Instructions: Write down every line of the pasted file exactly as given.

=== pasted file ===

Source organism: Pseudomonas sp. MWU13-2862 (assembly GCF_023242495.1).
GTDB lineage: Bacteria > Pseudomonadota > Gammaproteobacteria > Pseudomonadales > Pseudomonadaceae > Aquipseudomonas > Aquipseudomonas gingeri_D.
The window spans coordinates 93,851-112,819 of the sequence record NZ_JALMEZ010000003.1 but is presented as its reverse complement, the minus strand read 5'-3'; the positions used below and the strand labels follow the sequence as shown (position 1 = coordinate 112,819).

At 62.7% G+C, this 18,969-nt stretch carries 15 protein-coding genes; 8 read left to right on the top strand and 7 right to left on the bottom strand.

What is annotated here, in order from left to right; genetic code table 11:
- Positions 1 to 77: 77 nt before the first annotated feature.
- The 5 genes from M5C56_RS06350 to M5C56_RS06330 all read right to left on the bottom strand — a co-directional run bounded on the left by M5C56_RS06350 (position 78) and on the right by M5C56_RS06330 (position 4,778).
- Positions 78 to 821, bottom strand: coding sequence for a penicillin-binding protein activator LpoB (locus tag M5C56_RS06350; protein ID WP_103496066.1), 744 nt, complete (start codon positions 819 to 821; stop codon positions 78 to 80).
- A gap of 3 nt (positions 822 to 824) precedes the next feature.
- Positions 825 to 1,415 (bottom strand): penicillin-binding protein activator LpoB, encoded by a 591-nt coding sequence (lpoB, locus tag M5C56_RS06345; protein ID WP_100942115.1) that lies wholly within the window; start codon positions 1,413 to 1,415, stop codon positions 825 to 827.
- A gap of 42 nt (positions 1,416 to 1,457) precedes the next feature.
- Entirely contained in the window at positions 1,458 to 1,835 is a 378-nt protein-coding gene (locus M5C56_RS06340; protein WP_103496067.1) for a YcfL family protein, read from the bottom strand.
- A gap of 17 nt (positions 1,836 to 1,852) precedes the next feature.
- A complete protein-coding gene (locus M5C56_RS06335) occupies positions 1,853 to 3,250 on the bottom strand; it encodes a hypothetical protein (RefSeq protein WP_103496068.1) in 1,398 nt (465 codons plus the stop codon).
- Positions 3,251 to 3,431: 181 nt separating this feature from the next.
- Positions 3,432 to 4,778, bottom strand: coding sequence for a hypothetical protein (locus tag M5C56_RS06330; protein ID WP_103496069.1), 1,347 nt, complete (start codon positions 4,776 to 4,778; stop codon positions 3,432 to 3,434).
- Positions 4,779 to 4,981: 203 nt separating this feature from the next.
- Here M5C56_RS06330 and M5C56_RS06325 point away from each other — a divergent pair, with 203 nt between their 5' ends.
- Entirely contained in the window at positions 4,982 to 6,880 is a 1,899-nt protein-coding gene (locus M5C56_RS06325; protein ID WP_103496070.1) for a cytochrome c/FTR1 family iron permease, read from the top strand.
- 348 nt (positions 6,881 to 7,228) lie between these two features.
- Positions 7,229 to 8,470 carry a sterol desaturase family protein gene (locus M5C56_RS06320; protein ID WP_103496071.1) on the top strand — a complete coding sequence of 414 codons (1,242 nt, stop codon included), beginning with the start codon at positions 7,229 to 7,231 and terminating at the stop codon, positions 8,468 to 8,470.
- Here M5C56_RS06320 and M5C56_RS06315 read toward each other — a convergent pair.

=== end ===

Source organism: Pseudomonas sp. MWU13-2862 (assembly GCF_023242495.1).
GTDB lineage: Bacteria > Pseudomonadota > Gammaproteobacteria > Pseudomonadales > Pseudomonadaceae > Aquipseudomonas > Aquipseudomonas gingeri_D.
The window spans coordinates 93,851-112,819 of the sequence record NZ_JALMEZ010000003.1 but is presented as its reverse complement, the minus strand read 5'-3'; the positions used below and the strand labels follow the sequence as shown (position 1 = coordinate 112,819).

At 62.7% G+C, this 18,969-nt stretch carries 15 protein-coding genes; 8 read left to right on the top strand and 7 right to left on the bottom strand.

What is annotated here, in order from left to right; genetic code table 11:
- Positions 1 to 77: 77 nt before the first annotated feature.
- The 5 genes from M5C56_RS06350 to M5C56_RS06330 all read right to left on the bottom strand — a co-directional run bounded on the left by M5C56_RS06350 (position 78) and on the right by M5C56_RS06330 (position 4,778).
- Positions 78 to 821, bottom strand: coding sequence for a penicillin-binding protein activator LpoB (locus tag M5C56_RS06350; protein ID WP_103496066.1), 744 nt, complete (start codon positions 819 to 821; stop codon positions 78 to 80).
- A gap of 3 nt (positions 822 to 824) precedes the next feature.
- Positions 825 to 1,415 (bottom strand): penicillin-binding protein activator LpoB, encoded by a 591-nt coding sequence (lpoB, locus tag M5C56_RS06345; protein ID WP_100942115.1) that lies wholly within the window; start codon positions 1,413 to 1,415, stop codon positions 825 to 827.
- A gap of 42 nt (positions 1,416 to 1,457) precedes the next feature.
- Entirely contained in the window at positions 1,458 to 1,835 is a 378-nt protein-coding gene (locus M5C56_RS06340; protein WP_103496067.1) for a YcfL family protein, read from the bottom strand.
- A gap of 17 nt (positions 1,836 to 1,852) precedes the next feature.
- A complete protein-coding gene (locus M5C56_RS06335) occupies positions 1,853 to 3,250 on the bottom strand; it encodes a hypothetical protein (RefSeq protein WP_103496068.1) in 1,398 nt (465 codons plus the stop codon).
- Positions 3,251 to 3,431: 181 nt separating this feature from the next.
- Positions 3,432 to 4,778, bottom strand: coding sequence for a hypothetical protein (locus tag M5C56_RS06330; protein ID WP_103496069.1), 1,347 nt, complete (start codon positions 4,776 to 4,778; stop codon positions 3,432 to 3,434).
- Positions 4,779 to 4,981: 203 nt separating this feature from the next.
- Here M5C56_RS06330 and M5C56_RS06325 point away from each other — a divergent pair, with 203 nt between their 5' ends.
- Entirely contained in the window at positions 4,982 to 6,880 is a 1,899-nt protein-coding gene (locus M5C56_RS06325; protein ID WP_103496070.1) for a cytochrome c/FTR1 family iron permease, read from the top strand.
- 348 nt (positions 6,881 to 7,228) lie between these two features.
- Positions 7,229 to 8,470 carry a sterol desaturase family protein gene (locus M5C56_RS06320; protein ID WP_103496071.1) on the top strand — a complete coding sequence of 414 codons (1,242 nt, stop codon included), beginning with the start codon at positions 7,229 to 7,231 and terminating at the stop codon, positions 8,468 to 8,470.
- Here M5C56_RS06320 and M5C56_RS06315 read toward each other — a convergent pair.